Perlisten Audio R7t Loudspeaker

hfnoutstandingNo mere trickledown, the R7t floorstander inherits a full flood of technology from its flagship stablemate

Shoppers are always on the hunt for a bargain, so anything labelled 'half-price' attracts attention. Okay, that usually applies more to supermarket biscuits than floorstanding loudspeakers, but with Perlisten's R7t selling for £8100 – pretty much half that of the American company's flagship S7t [HFN Apr '22], while looking strikingly similar – it immediately appears a potential bargain. On the other hand, there must be changes behind the scenes for the price tag to have dropped so much, so the question becomes, will it sound only 'half as good'?

For areas where this model concedes ground on its £16,000 stablemate, the most obvious is the tweeter in the middle of its central DPC (Directivity Pattern Control) array. Beryllium on the pricier model, here it's a far more conventional silk dome, as are the two diminutive midrange domes above and below it – instead of the thin-ply carbon diaphragm (TPCD) drivers of the S7t. This speaker's four 165mm bass/mid units are also cut from a different cloth, using a hybrid pulp material rather than the TPCD cones of the S series.

Baby Dynamite
Perlisten hasn't thrown the baby out with the beryllium bathwater, however. The R7t's DPC array is once again a custom-designed, computer-modelled invention, with shape and contours designed to limit vertical dispersion (and thus reduce image-muddying first reflections from floor and ceiling) while increasing horizontal output. And, again, working toward this is a complex crossover network that has midrange units and tweeter sharing some duties, as do the 'inner' and 'outer' bass/mid drivers.

The R7t is touted by Perlisten as its 'second-best two-channel system' and it headlines a step-down series also comprising bookshelf, 'monitor', surround and centre speaker models. Interestingly, there's also another floorstander in the lineup, whereas the S series features just the one. The £6300 R5t features just two pulp cone bass/mid drivers for a more typical three-way configuration and is not quite as imposing as the 1.2m R7t.

High Flyer
At that height, this speaker is going to get noticed wherever you put it. It's not too domineering a presence, however, by virtue of the cabinet being a modest 23cm wide while the curved sides of Perlisten's front baffle bring a degree of elegance to what is otherwise quite a ready-for-business demeanour. Colour options are currently only standard black or white, both with high-quality gloss finishes that will appreciate a cloth wipe every now and then.


Mounted into Perlisten's CNC-machined baffle, the central 'DPC array' comprises a trio of 26mm silk-dome mid and mid/treble drivers that are combined with pairs of 165mm HPF (pulp-fibre) woofers configured internally for either vented or sealed-box alignment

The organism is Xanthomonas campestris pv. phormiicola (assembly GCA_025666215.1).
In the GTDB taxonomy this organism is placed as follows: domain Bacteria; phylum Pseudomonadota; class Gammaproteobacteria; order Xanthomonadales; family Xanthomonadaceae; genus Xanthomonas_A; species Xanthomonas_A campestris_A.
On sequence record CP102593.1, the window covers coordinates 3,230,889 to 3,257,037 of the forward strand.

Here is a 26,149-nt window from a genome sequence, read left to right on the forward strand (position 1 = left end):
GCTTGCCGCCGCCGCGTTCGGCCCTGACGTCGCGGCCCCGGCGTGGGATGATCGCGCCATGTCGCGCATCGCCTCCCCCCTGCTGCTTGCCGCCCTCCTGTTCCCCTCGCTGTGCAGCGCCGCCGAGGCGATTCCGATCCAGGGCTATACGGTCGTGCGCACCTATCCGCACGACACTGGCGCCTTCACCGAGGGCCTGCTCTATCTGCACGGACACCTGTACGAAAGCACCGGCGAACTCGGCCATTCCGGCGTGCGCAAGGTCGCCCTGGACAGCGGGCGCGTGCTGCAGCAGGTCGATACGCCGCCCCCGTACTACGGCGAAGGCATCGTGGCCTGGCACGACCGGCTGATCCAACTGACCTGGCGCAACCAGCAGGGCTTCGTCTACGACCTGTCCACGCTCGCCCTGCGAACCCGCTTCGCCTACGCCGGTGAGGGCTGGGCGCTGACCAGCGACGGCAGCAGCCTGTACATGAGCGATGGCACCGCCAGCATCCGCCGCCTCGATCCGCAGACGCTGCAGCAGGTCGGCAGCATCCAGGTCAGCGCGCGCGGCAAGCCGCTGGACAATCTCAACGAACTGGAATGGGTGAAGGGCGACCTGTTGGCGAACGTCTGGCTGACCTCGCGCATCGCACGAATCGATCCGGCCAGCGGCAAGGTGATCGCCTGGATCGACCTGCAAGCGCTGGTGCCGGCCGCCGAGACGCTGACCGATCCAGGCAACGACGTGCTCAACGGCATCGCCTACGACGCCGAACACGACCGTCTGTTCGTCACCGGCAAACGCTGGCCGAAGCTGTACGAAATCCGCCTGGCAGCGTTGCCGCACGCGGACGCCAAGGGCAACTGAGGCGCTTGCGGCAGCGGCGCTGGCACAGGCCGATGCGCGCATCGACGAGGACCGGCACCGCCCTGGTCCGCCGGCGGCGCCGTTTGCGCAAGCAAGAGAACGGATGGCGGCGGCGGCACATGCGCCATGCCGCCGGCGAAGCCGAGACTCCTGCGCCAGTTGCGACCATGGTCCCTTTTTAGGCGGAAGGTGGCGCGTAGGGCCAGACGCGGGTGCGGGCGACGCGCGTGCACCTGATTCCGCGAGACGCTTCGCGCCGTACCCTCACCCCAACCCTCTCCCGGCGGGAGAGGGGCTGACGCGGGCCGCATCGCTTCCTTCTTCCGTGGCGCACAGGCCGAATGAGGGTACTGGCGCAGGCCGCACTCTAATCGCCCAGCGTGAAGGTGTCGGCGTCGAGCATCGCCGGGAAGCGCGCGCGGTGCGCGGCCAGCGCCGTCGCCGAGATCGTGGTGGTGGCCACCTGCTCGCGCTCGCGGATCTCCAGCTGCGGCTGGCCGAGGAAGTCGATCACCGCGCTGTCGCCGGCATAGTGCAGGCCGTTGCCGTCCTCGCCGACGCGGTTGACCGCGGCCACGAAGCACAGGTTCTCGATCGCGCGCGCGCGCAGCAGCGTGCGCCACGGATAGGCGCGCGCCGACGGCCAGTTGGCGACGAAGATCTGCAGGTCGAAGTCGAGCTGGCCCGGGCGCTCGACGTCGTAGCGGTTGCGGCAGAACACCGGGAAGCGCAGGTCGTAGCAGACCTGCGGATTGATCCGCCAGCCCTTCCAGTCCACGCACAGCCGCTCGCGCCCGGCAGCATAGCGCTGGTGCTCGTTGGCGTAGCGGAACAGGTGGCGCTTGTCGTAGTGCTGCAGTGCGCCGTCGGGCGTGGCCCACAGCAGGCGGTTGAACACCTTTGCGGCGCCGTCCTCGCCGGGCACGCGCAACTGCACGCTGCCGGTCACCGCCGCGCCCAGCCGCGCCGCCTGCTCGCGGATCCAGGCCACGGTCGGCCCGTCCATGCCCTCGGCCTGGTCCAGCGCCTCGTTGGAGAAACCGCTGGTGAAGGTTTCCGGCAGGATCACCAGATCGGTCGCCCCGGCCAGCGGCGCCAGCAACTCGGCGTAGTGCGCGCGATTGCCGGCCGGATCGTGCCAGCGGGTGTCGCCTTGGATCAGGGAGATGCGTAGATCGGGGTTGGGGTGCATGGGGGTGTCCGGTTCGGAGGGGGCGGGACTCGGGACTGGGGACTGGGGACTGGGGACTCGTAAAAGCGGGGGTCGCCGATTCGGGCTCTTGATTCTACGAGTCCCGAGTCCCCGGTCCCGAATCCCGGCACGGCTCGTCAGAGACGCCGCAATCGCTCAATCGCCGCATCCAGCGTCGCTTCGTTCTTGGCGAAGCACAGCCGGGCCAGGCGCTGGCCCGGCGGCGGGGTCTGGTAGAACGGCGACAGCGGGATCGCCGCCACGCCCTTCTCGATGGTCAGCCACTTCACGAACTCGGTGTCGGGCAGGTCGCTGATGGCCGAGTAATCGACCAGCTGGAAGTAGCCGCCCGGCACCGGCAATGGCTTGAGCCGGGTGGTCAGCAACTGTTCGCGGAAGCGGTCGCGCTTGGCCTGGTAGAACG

The company's specifications for the R7t include a healthy 90dB sensitivity and a potentially less healthy 4ohm nominal impedance. These aren't far removed from those of the S7t, illustrating a speaker designed to the same parameters, including THX Dominus certification. And once again, low-frequency response is rated twice, for bass reflex or sealed 'acoustic suspension'.

One minor difference between the brand's two seven-driver floorstanders concerns their internal Helmholtz resonators. Just as on the S7t, these 'fire' downwards into a side-vented chamber at the bottom of the cabinet. However, while the flagship model hid the two ports' openings behind a screwed-in access cover, here it's only the speaker's (heavyweight) bass plate that needs to be removed if you want to short the resonators with Perlisten's supplied foam inserts. Do be aware, however, that while the process is quicker, it's still a chore as it requires each 45kg speaker to be flipped over.

Also, you might not even bother: the speakers arrive in bass-reflex configuration and Perlisten explains the sealed option is primarily intended for when the R7ts will be used in a system with a subwoofer, or positioned in a void behind an acoustically transparent projector screen (where the less material-wobbling airflow, the better).

With regard to the R7t's heavy metal bases, these mimic the approach of the S7t, angling the cabinet back by a couple of degrees with outrigger feet plus spikes ensuring a stable footing. Also supplied are five circular grilles that snap into place magnetically over each driver's footprint.

sqnote Better By Half
If you're a potential Perlisten customer aching to own the S7ts but unable to stretch your budget that far, fear not. The R7t is a brilliant runner's up prize and shows my earlier 'half as good' comment to be the flippant nonsense it was. These floorstanders share much of their flagship brethren's star qualities – including dynamic ability, low-end control and cavernous soundstaging – and in the area where they most notably 'suffer' in comparison, high-end detailing and clarity, their performance is superb for the money.

Perlisten Audio
Verona, WI, USA
Supplied by: Karma-AV Ltd, York
01423 358846